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Volume 26, Number 5 — May 2019

Derek Smith creates the world for "Chicago's' actors

Derek Smith is Barter Theatre's resident set designer. (photo by Billie Wheeler)
Derek Smith is Barter Theatre's resident set designer. (photo by Billie Wheeler)
Additional photos below »

By Leslie Grace | A! Magazine for the Arts | August 31, 2016

Derek Smith, resident set designer at Barter Theatre starts out with a concept. By the time he's through, he's built a world on the stage — a world that comes apart, so it can be moved on and off the stage.

"We usually start with a group meeting with the director and all the designers (set, costume, lighting, etc.). The director talks about ideas and general concepts, and we brainstorm from there. Then we go back to our individual workspaces and work on our ideas. We'll create some ideas, drawings or sketches to show the director. Then we have individual meetings with the director and talk about our ideas and keep tweaking from there.

"Set design collaborates quite a bit with costume design. We have a pretty good idea of where the show is going, so we're usually not that far off. But I do have to make sure that I don't design a set that the costumes are going to blend into," Smith says.

He started working on his ideas for the set for "Chicago" in late March or early April.

"Luckily the director had a lot of great ideas of being true to the standard, the "Chicago' that everybody knows. But also there are a lot of similarities with today's culture and how we elevate our celebrities and seek out fame and fortune. This helped put a fresh perspective on it in our minds as designers.

"This one came together pretty quickly from the first initial sketches. There wasn't a lot of redesign," he says.

The show is set in the jail where 90 percent of the show takes place. It's a one-unit set. This means that one set stays in place throughout the performance, and furniture pieces and props are brought onto the stage to create the other scenes.

Its inspiration is the 1920s, but it isn't a period set. The ubiquitous jail set pays homage to the "20s with Art Deco details and a nod to the Broadway marquees. Six rolling cell doors are used to create different cells by combining them in various manners.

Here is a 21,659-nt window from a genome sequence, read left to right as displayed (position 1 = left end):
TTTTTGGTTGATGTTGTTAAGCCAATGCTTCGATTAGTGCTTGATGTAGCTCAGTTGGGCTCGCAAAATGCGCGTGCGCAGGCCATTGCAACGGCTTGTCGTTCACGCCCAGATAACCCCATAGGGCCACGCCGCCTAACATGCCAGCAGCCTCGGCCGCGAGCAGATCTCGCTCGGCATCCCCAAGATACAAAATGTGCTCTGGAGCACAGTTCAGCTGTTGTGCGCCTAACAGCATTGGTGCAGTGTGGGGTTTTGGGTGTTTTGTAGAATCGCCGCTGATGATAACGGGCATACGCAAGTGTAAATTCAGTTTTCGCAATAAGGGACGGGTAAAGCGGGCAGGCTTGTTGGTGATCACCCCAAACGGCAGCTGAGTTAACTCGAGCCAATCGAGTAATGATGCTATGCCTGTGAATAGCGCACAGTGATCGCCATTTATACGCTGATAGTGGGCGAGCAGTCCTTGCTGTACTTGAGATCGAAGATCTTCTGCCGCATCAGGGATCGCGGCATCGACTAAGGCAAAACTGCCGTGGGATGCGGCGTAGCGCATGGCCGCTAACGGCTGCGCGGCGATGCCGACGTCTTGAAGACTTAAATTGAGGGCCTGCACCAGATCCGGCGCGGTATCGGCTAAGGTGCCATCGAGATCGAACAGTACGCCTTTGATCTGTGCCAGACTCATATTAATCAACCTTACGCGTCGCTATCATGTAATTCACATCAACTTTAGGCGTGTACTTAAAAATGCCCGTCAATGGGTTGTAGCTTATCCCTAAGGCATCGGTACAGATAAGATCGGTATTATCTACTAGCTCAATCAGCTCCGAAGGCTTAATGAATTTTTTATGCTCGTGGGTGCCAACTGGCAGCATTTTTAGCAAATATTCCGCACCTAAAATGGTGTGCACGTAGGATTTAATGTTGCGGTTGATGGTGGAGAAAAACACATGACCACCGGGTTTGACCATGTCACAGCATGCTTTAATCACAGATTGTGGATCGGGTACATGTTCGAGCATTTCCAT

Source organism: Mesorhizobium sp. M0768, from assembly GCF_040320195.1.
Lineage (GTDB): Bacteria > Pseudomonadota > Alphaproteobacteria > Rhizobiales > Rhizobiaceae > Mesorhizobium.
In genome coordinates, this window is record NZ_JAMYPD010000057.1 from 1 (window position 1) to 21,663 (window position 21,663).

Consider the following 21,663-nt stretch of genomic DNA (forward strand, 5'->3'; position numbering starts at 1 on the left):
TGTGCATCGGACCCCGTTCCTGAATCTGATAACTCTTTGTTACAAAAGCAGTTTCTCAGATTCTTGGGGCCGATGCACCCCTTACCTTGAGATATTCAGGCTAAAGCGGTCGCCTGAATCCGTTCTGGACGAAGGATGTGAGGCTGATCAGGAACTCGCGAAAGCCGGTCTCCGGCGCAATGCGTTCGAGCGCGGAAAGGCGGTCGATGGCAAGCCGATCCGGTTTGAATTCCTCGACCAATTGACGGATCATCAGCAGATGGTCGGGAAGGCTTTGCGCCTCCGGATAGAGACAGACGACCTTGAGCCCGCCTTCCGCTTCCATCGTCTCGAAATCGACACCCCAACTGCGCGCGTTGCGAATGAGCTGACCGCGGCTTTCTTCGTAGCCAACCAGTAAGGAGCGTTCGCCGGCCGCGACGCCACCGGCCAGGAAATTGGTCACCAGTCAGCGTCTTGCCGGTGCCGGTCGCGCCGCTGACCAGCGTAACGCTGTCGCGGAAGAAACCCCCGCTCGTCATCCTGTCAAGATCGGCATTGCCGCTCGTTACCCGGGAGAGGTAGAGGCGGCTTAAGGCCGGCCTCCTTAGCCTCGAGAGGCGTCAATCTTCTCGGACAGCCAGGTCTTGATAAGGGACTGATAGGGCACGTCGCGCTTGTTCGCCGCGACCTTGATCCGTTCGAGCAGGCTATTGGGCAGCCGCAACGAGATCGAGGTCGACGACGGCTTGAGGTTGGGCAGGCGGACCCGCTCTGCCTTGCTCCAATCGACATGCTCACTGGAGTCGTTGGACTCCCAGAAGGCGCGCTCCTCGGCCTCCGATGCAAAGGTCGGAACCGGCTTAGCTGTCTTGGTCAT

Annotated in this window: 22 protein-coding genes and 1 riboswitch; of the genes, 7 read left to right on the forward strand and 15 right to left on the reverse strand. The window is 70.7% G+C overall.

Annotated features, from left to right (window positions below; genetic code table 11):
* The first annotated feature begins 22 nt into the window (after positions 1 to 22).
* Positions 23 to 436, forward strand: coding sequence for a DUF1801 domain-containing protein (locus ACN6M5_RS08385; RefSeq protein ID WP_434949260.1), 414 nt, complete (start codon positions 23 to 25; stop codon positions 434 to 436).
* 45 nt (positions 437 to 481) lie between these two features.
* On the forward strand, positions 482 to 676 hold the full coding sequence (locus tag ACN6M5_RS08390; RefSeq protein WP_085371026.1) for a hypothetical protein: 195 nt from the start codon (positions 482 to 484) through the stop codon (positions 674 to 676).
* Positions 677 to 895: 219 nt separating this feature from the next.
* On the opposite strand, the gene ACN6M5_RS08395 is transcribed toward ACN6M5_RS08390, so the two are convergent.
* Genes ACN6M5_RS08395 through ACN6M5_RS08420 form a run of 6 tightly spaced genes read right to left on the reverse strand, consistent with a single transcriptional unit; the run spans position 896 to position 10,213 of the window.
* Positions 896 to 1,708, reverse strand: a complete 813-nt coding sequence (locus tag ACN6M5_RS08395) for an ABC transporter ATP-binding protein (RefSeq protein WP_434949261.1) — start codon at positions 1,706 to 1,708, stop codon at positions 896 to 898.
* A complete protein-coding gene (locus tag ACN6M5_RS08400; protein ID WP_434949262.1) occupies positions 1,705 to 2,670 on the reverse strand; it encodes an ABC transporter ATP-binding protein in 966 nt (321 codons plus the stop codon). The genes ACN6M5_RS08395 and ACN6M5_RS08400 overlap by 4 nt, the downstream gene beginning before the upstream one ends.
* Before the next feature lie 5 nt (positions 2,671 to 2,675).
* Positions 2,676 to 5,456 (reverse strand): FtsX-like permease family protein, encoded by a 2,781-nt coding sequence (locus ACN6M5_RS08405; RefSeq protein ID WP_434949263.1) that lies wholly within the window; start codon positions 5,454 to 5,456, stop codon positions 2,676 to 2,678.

"You also have to make sure you leave enough room for the dancers. You can't put a lot of scenery in their way," he says.

The set is approximately 30'x30' and is 14'6" tall. There are two spiral staircases, one on each side of the stage and an elevated platform that wraps around the set. While the audience can't see it, the framework is composed of steel to ensure that it's sturdy. The rest of the set is standard lumber, plywood and luan [a tropical hardwood plywood product, usually 1/4" thick] except the bricks. They're constructed of Christmas board, which is a pressed Masonite material textured to look like brick.

The staircases are one of Smith's favorite parts. "It's not a design element I've worked with a lot, so it was something new and exciting to create," he says.

The set comes apart so it can be removed from the stage, and the set for "Something Wicked This Way Comes" can be moved to the stage.

"I always think about how every set is going to have to be repped [the term used for swapping sets in a repertory theater company that has more than one show in production simultaneously]. It's almost second nature. The technical director and I will sit down and chat, and he'll say, "If we make this one little thing narrower, it will be easier to rep.' We work together and make small changes, so it all works," Smith says.

The designs for the set look very similar to any construction blueprint. There is an overview of the set looking down on the stage and section views, which the lighting designers use to see what angles they have. Individual detail drawings (e.g. side and back walls and section views of those walls) let the technical director know how far things are set back, what's solid and what's not. The drawings provide all the dimensions. For example, the doors are 4' wide. They also include color elevations for each element for the scene painters.

Smith's office is filled with small three-dimensional models of the sets he's built. "I love making these models. I come from a background of making things, whether it's a painting or a sculpture. The AutoCAD part is theoretical; the model makes it real. I learned to draft by hand, but now we have wonderful computer programs, which make it easier to make changes."

A native of Kingsport, Tennessee, he's always been a Barter fan. "I've been coming to Barter since I was a little kid. I grew up with Barter and have always loved it," he says.

He went to the Savannah College of Art and Design in Savannah, Georgia, as a painting major. He interned at Barter as a scene shop carpenter between his junior and senior years. Upon graduation, he came back to Barter as an assistant scenic artist and helped paint scenery. He was promoted to a supervisory position and then became the resident set designer. He designs nine to 12 shows a year and has designed more than 60 shows in his tenure at Barter.

Playgoers can see Smith's world on stage when "Chicago" opens Sept. 29.

>> Aldridge creates the movement for "Chicago'

Topics: Theatre

This scene elevation of the set of "Chicago" gives audiences a peek at what the production will look like.